A mission from the International Monetary Fund (IMF) led by Bhaswar Mukhopadhyay, visited Banjul from June 9-22, 2015 to conduct discussions for the 2015 Article IV consultations and to take stock of performance under the Staff Monitored Program (SMP) approved in April 20151.
At the end of the mission Mr. Mukhopadhyay issued the following statement:
“The Gambian economy experienced sizable exogenous shocks in 2014 on top of persistent policy slippages. The regional Ebola outbreak is estimated to have cut tourism receipts for the 2014/15 season by more than half while the delayed summer rains in 2014 led to a 15 percent decline of the year’s crop with serious implications for food security. These shocks come in the wake of an extended period of weak policy implementation, putting additional pressure on the current account, fiscal deficits and public debt. Real GDP contracted by about 0.25 percent in 2014 while inflation increased to about 7 percent at end-2014 from 5.5 at end-2013. Gross international reserves declined from almost 5 months of imports at end-2013 to 3.7 months at end-2014 while public debt rose sharply to 100 percent of GDP as at end-2014.
“To support the Gambian economy the IMF disbursed $10.8 million in April 2015. The Gambian authorities also undertook to implement corrective policies with the broad objective of achieving a sound fiscal position over the medium-term, which IMF staff agreed to monitor at the authorities request. The Gambia’s other development partners committed to provide significant levels of assistance in support of the Gambian authorities’ policy efforts.
“The outlook for 2015 is, however, again clouded by policy slippages. Significant spending pressures have emerged since April 2015, and faced with pressures on the exchange rate at the onset of the lean season for foreign exchange receipts, the authorities issued a directive fixing the exchange rate at a level overvalued by more than 20 percent compared with prevailing market rates in May. The significant revenue fallout from this measure and the spending pressures have started to weigh on the government’s domestic borrowing.
“As a result, The Gambia’s external and fiscal sustainability are at a grave risk. Moreover, in the absence of urgent action, the social progress made in recent years is also under threat. The mission urges the authorities to implement quickly the measures identified in the 2015 budget. Furthermore, since the imposition of the exchange directives has materially damaged the economic prospects and fiscal situation facing The Gambia, the authorities must take additional steps in order to limit domestic borrowing. The mission also urges the authorities to rescind the recent exchange rate directive as soon as possible and return The Gambia to a flexible exchange rate policy, which has served the country well.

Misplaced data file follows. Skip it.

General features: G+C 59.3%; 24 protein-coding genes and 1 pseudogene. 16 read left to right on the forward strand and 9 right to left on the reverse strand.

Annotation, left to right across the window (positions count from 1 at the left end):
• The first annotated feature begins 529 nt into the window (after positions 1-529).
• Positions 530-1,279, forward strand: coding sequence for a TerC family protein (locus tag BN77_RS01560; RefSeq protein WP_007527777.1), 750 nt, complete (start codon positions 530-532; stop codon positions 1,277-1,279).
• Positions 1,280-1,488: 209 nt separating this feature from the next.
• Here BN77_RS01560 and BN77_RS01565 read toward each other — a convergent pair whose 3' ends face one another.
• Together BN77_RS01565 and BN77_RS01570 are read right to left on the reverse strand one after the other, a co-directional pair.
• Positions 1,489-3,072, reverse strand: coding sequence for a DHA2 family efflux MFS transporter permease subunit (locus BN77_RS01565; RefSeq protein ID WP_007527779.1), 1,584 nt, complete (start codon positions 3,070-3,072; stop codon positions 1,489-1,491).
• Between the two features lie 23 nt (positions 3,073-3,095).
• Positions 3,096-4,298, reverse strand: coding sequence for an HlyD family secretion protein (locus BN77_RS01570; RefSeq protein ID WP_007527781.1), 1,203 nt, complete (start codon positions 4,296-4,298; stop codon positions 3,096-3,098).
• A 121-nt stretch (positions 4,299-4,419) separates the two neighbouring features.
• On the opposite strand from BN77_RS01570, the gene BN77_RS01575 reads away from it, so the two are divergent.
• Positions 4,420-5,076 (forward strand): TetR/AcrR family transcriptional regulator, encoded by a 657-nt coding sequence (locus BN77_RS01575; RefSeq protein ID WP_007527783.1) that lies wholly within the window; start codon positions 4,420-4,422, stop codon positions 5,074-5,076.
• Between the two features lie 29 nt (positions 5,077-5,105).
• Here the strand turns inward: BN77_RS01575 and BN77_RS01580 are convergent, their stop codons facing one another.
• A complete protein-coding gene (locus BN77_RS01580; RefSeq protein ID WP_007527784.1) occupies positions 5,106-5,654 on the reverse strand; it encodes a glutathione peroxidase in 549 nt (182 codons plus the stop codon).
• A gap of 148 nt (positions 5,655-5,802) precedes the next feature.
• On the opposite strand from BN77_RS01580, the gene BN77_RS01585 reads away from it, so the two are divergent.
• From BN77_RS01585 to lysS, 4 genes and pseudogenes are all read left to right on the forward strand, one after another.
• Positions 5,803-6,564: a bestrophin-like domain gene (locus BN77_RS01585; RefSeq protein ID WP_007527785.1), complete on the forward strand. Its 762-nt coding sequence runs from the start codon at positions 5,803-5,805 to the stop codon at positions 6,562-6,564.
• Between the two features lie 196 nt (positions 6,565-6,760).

“The mission encourages the authorities to strengthen efforts to address the financial problems of the National Water and Electricity Company (NAWEC) and other public enterprises in order to limit their strain on the state budget. The authorities also need to get a firm grip on key public enterprises’ cash flow and establish promptly a monthly monitoring mechanism. Over the medium term, the authorities should also expeditiously firm up the medium-term restructuring strategy on the energy and telecommunication sectors.
“Although The Gambia has made visible progress in improving social indicators, there is still significant scope to enhance prospects for inclusive growth. The authorities are encouraged to delineate a strategy to reduce vulnerability to droughts so as to avoid repeated breaks in economic growth. In this regard, the government’s medium-term development plan currently being developed should prioritize continued investment in the country’s water management system to boost agricultural productivity and rural incomes.
“There is significant room to enhance the business environment by simplifying the tax system, improving access to electricity and creating room for lending to the private sector in order to unlock private sector investment and growth. The mission encourages the Central Bank of The Gambia to continue leaning against inflationary pressures and stepping up measures to foster financial intermediation and safeguard financial sector stability.
“The mission met with Finance Minister Abdou Kolley, Secretary General and Minister for Presidential Affairs Lamin Nyabally, Central Bank Governor Amadou Colley, other senior government officials, members of parliament, senior officials in public enterprises, and representatives of the private sector, civil society organizations, the banking sector, and development partners.”